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Traumatic Brain Injury and Psychosis What Is The Relationship?

Home » Traumatic Brain Injury and Psychosis What Is The Relationship?
January 17, 2018
Edward Smith

traumatic brain injury and psychosis

I’m Ed Smith, a Manteca Brain Injury Lawyer. The brain is one, if not the single, most important organ in the body. Most people associate their brain with their consciousness and their personality, making injuries to this organ particularly severe. Because of this, it is a good idea for people to understand some information about the different complications that can result from a neurological injury or insult. One of the lesser discussed complications of these injuries is psychosis, which is slightly different from what is often portrayed in the popular media.

What is Psychosis?

Undoubtedly, people have seen movies or TV shows where someone has been termed “psychotic.” Perhaps they developed PTSD or simply had a psychiatric condition that was being portrayed; however, these portrayals often aren’t accurate with the true medical definition of psychosis. Psychosis is defined by the medical community has either:

Hallucinations: This is defined as either seeing visions or hearing voices that aren’t actually there. Sometimes these images or sounds are simply present and other times they can be telling the person what to do. This is termed “command hallucations.”

Delusions: Delusions are defined as fervently believing something that isn’t true. For example, someone could believe that the government has implanted something into their mind or that they have been kidnapped by aliens. These delusions can vary in how much they’re skewed from reality.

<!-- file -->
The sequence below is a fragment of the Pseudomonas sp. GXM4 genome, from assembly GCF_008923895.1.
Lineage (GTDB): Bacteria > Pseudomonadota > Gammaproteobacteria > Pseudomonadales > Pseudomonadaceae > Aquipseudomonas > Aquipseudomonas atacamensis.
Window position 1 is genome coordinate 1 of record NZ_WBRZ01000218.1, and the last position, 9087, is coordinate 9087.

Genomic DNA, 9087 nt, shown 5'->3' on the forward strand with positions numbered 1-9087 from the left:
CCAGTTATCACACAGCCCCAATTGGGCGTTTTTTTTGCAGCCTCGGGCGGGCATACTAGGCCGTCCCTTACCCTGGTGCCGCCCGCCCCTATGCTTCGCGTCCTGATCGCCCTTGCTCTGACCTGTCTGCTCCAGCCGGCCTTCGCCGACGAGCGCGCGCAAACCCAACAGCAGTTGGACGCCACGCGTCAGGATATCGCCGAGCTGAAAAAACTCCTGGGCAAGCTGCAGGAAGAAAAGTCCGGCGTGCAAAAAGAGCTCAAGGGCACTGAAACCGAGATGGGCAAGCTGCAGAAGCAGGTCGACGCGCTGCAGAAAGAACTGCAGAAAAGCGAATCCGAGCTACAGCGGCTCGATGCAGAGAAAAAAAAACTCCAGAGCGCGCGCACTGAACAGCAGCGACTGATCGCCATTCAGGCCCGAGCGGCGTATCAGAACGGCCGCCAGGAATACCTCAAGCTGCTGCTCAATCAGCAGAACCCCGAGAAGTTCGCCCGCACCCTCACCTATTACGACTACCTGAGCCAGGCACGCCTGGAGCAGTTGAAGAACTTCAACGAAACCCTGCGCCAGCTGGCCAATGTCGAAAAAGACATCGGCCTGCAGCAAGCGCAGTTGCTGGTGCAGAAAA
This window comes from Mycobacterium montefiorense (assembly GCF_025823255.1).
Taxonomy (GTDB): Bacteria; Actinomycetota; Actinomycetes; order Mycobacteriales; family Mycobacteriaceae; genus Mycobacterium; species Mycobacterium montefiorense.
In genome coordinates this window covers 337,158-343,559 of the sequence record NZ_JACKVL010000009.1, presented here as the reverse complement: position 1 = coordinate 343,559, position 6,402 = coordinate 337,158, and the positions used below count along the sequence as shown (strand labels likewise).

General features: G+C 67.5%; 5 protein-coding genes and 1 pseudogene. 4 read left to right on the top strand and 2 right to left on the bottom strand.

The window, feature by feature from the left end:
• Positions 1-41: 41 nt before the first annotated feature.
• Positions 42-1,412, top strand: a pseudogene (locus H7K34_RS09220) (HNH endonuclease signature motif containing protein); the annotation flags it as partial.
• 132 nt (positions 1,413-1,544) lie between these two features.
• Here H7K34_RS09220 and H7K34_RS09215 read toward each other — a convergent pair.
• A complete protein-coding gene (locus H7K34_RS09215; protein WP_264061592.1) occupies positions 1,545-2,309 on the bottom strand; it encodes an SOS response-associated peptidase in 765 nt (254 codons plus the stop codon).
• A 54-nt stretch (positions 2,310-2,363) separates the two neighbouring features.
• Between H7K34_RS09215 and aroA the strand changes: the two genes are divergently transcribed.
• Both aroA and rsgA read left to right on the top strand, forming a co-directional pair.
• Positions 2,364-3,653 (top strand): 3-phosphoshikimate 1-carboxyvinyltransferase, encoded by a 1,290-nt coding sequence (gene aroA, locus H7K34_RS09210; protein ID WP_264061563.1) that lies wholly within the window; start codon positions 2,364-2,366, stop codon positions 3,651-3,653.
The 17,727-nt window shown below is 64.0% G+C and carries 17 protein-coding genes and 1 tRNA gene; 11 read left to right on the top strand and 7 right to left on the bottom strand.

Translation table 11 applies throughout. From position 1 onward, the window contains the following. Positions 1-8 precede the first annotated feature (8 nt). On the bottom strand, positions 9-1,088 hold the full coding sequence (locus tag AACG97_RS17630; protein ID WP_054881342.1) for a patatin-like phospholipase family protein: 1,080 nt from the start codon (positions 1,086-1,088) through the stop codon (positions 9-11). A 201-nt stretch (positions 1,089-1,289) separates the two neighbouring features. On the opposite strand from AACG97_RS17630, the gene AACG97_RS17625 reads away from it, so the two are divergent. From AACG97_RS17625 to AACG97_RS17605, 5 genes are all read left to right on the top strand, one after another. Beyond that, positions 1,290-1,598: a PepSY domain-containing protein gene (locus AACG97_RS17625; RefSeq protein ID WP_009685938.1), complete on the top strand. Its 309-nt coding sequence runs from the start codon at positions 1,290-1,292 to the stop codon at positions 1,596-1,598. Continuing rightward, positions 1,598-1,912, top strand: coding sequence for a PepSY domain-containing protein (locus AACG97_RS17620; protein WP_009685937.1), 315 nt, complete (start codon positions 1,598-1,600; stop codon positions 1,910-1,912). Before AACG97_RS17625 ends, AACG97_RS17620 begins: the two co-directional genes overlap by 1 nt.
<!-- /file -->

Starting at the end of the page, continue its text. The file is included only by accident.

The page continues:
Watch Youtube Video ~ People With Certain Delusions may be Victim of Brain Injury not Mental Illness.

Psychosis is often a symptom of a more serious disease. Recently, an article was published discussing how this can develop as a result of a traumatic brain injury.

How is Psychosis Related to a Brain Injury?

When someone has been diagnosed with a traumatic brain injury, it can be a challenge to adjust to this trauma. There may be an associated skull fracture or damage to the soft tissue of the brain itself. This damage can manifest itself in various ways depending on the location of the injury; however, these injuries can result in damage to someone’s personality or mentation. A serious traumatic brain injury can lead to psychosis. Risk factors for this change include:

  • A family history of psychiatric conditions
  • Previous history of a traumatic brain injury
  • A pre-existing psychiatric condition, such as depression
  • A pre-existing cognitive impairment

The existence of any of these risk factors can lead to psychosis following a traumatic brain injury

Legal Assistance for Those Involved in an Accident

These types of injuries can result in tremendous financial cost and emotional stress to not only the individual but also their loved ones. It is important for the details and circumstances of these accidents to be investigated so that they can be prevented in the future. Therefore, it is a good idea to sit down and speak to a compassionate brain injury lawyer to learn more about these injuries and the options available.

Related Articles by Manteca Brain Injury Attorney:

Manteca Brain Injury Lawyers

I’m Ed Smith, a Manteca Brain Injury Lawyer. If you or someone you care about has suffered an injury to the head or brain, reach out to me anytime at (209) 227-1931 in or near the Modesto region. Also, feel welcome to reach out at (800) 404-5400 for our toll-free option. We can offer you free, friendly advice without any charge.

Learn more about my team on Avvo, Yelp and Google where customers from earlier cases have authored comments and provided helpful summaries.

I am a valued member in the Million Dollar Forum. The forum is made up of trial lawyers with settlements or verdicts exceeding $1 Million Dollars on a particular case.

Feel welcome to view our settlements and verdicts from earlier cases.

Top Photo Source: Wikimedia Commons with permission

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